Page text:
I've been pondering on a thing here for while now. The thing is that I want to read in several of integers, which I've fixed. And the problem now is that I want to output the integers I have input. The thing is that I only want to output unique numbers.

For example, I input:
1, 2, 3, 3, 4, 5, 1, 10, 9, 8

the output should be:
1, 2, 3, 4, 5, 10, 9, 8

Any tip would be helpful.

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well this is quite easy and can be done in multiple ways;
the first is to use a bool array with as many integers as your highest input and toggle it to true if a number occurs, however, this is very inefficient. A better method would be to create another array with the total ammount of inputs you have and set them all to 0. Cycle through your inputs with a for loop and insert every unique number into the second array, checking it each to to see if it already has a number. Then just output your second array and it should be all unique numbers.'

int input[10], unique[10];
bool insert;

for(x = 0; x < 10; x++) {
cin>>input[x]; //input your numbers
unique[x] = 0; //set array to 0
for(x = 0; x < 10; x++) {
     insert = true;            //defaults flag to true
     for(y = 0; y < 10; y++)
             insert = false

        unique[x] = input[x]; //insert if it is unique


//because this array is the same size as the ammount of your inputs, just cout a number if it is not equal to 0, which is your default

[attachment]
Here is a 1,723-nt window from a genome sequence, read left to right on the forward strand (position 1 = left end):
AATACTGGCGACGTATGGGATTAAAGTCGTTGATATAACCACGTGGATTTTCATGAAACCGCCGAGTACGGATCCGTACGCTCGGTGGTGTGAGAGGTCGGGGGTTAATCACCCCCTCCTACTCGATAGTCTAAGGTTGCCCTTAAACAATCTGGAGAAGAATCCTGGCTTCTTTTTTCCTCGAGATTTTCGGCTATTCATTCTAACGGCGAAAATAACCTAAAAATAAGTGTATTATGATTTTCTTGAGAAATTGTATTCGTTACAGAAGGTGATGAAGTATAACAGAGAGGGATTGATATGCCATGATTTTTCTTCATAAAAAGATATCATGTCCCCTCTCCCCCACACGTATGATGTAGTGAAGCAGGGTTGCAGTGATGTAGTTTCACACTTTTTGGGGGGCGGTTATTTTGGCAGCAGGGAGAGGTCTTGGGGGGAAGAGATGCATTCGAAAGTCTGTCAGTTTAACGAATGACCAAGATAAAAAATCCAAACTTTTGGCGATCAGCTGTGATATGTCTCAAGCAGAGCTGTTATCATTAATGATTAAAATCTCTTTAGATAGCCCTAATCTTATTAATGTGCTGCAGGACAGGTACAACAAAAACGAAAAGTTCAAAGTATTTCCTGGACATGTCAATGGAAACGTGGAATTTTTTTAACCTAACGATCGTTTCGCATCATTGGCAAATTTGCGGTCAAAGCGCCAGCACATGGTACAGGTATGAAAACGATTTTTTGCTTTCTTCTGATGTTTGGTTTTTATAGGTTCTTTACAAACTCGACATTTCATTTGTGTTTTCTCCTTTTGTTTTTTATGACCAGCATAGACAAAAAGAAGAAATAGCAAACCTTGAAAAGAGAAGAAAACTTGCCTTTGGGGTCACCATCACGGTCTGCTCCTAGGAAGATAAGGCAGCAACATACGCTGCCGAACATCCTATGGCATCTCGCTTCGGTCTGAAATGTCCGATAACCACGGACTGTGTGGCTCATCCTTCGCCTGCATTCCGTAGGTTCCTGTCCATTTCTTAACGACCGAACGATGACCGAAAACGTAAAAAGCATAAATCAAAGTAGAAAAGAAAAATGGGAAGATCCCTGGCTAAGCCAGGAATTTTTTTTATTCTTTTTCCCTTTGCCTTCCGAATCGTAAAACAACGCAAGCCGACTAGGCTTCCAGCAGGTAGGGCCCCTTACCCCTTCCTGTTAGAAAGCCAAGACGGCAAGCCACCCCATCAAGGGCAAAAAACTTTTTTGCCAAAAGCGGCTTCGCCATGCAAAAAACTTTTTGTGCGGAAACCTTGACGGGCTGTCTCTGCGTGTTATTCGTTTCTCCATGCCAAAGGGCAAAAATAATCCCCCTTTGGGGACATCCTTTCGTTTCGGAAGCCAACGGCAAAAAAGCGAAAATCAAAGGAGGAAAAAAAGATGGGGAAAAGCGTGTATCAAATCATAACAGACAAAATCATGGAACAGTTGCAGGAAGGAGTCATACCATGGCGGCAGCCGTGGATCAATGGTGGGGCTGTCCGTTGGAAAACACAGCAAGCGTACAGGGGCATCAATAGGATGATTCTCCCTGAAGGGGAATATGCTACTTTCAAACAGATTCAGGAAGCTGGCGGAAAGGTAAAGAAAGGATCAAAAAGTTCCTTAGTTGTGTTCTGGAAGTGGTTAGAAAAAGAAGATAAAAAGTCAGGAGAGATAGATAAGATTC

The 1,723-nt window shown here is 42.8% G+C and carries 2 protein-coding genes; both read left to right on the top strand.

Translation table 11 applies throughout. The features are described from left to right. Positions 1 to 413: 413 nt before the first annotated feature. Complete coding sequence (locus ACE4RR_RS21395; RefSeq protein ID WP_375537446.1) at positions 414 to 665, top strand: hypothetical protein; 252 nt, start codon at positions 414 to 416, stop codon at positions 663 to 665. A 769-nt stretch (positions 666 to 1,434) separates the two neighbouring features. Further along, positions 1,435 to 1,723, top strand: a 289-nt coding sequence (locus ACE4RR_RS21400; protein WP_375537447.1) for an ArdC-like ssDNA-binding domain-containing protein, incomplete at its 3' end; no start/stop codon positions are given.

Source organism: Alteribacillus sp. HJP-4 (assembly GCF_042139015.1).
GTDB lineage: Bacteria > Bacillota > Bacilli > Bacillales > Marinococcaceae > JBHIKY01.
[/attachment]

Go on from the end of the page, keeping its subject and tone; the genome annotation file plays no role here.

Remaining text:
for(x = 0; x < 10; x++)
     if(unique[x] != 0)

thanks, I was thinking something like that also. But I had it hard time to break it up where to start. Maybe I struggled to much with getting it work with pointers instead also... -p-

btw, that was an excercise from a book, and the solution they had for it was written like this. Could I bother you to explain if you know what the commented lines does?

#include <iostream>
using namespace std;

  int tab[1000], *p = tab;
  cout << "skriv in ett antal heltal" << endl;
  while (cin >> *p++)
  cout << "Talen är: " << endl;
  for (int *q = tab; q < p; q++)
    int *r;
    for (r = tab; r < q && *r != *q; r++); // What does this for-loop do?
    if (r == q) // what does this if does?
      cout << *q << ' ';

bleh i get it now, it is saying go make integer r go from the first element of your array to the current element, provided that none of the elements match (*r != *q), r will equal q when the loop breaks. Otherwise, r will be lower than q because of the && *r != *q; portion. *r would be my unique[x] and *q would be input[x]

Just a question shouldn't it be the opposite?
that *q is the unique[x], and *r be the input[x]?
Since *r = tab ?

Ah, yes you are correct, but the order of the two in my code are interchangeable in the if statements whereas your books snippet explicitly defines them, good catch :).

urgh, that code from the book is quite complicated I think. Anyway I was trying to get your solution to take ZERO as a number as well. The only idea how to implement it I could come to was to init the array with some high value e.g. 9999.
Then rewrite the if-statement which print the array check an interval of acceptable integers. It is not a pretty solution, but can I bother and ask how you would have done it? ^^;

Well again there are multiple ways to approach it, one would be "casting" or converting between variable types i.e in to char, but this gets much more complicated when you begin casting two digit numbers and up. Now normally, I would make a check for 0 as an input to prevent it from being used, but if you really insist on including 0, the simple way to do it is use -1 instead of 0. So are you going to ask me what to do if you want to have negative numbers? :p

Your book is quite creative in my opinion, the solution is much more intricate and efficient to be honest.

no need I think I got it down now, since init -1 would be like init the array with some other starting number ; )
well thanks for the help!

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